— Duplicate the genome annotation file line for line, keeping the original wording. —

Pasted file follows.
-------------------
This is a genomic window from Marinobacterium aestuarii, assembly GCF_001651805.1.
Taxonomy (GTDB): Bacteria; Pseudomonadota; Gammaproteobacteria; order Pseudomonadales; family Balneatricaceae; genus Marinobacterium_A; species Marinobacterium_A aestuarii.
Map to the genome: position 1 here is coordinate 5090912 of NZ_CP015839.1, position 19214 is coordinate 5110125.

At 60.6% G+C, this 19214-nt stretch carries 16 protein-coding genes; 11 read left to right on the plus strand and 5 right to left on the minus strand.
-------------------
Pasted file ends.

This is a genomic window from Marinobacterium aestuarii, assembly GCF_001651805.1.
Taxonomy (GTDB): Bacteria; Pseudomonadota; Gammaproteobacteria; order Pseudomonadales; family Balneatricaceae; genus Marinobacterium_A; species Marinobacterium_A aestuarii.
Map to the genome: position 1 here is coordinate 5090912 of NZ_CP015839.1, position 19214 is coordinate 5110125.

At 60.6% G+C, this 19214-nt stretch carries 16 protein-coding genes; 11 read left to right on the plus strand and 5 right to left on the minus strand.